What is a dividend trap, and how do you avoid it?

With recent declines in stock prices, dividend traps are becoming more prevalent. In this blog post I'll describe what is a dividend trap, it's potential downfalls, and how to avoid these traps. Before we begin, you need to understand dividend yield, and the dividend payout ratio.

What is a dividend yield?
The dividend yield is simply the "annual dividend" divided by the "share price" expressed as a percentage, take a look at this example:

  • Company ABCD
  • Annual dividend = $1/share
  • Share Price = $20
  • Annual Dividend / Share Price = $1 / $20 = 0.05 = 5%

In the above example you can see that the dividend yield is 5%.

What does the 5% mean? The 5% is the return on your investment while you hold on to those shares. For example, if you were to invest $10,000 in Company ABCD, at $20/share you could buy 500 shares. Since the dividend is $1/share and you own 500 shares you would receive $500 in dividends every year as long as you owned those shares, and as long as the company continued to pay $1 dividend.

The dividend yield is a quicker way to calculate how much you would receive in dividends each year. Sticking with the same example, you simply take 5% of your invested amount $10,000 to figure out how much you get in dividends:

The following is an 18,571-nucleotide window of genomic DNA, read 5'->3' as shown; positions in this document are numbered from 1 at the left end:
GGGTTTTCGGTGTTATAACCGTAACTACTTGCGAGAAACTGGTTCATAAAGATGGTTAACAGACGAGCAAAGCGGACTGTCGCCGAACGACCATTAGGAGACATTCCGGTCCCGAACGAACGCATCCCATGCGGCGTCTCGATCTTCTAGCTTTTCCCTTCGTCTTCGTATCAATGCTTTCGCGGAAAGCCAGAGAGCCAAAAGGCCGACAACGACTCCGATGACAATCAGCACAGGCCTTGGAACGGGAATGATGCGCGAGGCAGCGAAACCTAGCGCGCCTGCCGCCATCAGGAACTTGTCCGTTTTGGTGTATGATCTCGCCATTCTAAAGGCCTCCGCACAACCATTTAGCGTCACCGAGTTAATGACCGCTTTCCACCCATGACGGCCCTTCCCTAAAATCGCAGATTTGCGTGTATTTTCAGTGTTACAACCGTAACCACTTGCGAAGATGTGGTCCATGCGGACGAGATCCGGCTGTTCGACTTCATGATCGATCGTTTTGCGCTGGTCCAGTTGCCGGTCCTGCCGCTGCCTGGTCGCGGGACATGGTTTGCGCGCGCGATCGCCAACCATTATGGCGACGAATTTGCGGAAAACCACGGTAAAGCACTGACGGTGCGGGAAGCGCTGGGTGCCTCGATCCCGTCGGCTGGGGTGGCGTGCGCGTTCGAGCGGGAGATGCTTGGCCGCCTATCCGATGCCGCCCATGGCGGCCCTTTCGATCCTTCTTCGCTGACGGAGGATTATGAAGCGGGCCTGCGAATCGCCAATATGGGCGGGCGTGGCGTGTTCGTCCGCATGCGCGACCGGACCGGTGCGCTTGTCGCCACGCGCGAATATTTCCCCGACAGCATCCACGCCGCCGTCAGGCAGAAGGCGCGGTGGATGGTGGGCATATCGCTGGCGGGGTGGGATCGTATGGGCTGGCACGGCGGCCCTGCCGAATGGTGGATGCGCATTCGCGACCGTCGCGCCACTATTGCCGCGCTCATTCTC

• 5% of $10,000 = 0.05 x  $10,000 = $500

Again, you can see that you'll receive $500 in dividends each year from own stock in Company ABCD. The dividends are deposited directly as cash into your trading account, and you can spend the dividends if you wish or reinvest them.

What is the payout ratio?
The dividend payout ratio is important because it can tell us if the dividend is at risk of being cut. The dividend is paid not from the share price but from the company's earnings or profits. Therefore, it's important to make sure there are enough earnings for the company to pay a dividend to it's shareholders.

The payout ratio is simply the "annual dividend" divided by the "earnings per share (EPS)" expressed as a percentage, take a look at these two sample companies:

  • Company ABCD
  • Annual dividend = $1/share
  • Earnings per Share = $2.87
  • Annual Dividend / Earnings per Share = $1 / $2.87 = 0.35 = 35%
  • Company DEFG
  • Annual dividend = $1/share
  • Earnings per Share = $0.75
  • Annual Dividend / Earnings per Share = $1 / $0.75 = 1.33 = 133%

Company ABCD earned $2.87 per share and only paid out $1 per share (in dividends) to shareholders. Which means the company only paid out 35% of what it earned to shareholders, the rest of the money was kept and reinvested back into the business to grow the business.

However, Company DEFG earned $0.75 per share but paid $1 per share to shareholders! Which means the company paid out 133% of what it made to shareholders! How did the company manage to pay more than what it made? Most likely the company had to borrow money in order to pay it's shareholders. You can see that this is not sustainable, Company DEFG may have to reduce or eliminate it's dividend.

What is a dividend trap?
The best way to describe a dividend trap is to show you a dividend trap, take a look at these 7 companies and their current dividend yield:

  • Company A, 2.1%
  • Company B, 1.8%
  • Company C, 1.9%
  • Company D, 38%
  • Company E, 1.7%
  • Company F, 2.2%
  • Company G, 1.8%

From the above list of 7 companies do you notice anything unusual? Company D has an unusually high dividend yield of 38% while all the other companies on the list have a dividend yield in the range of 1.7% to 2.2%.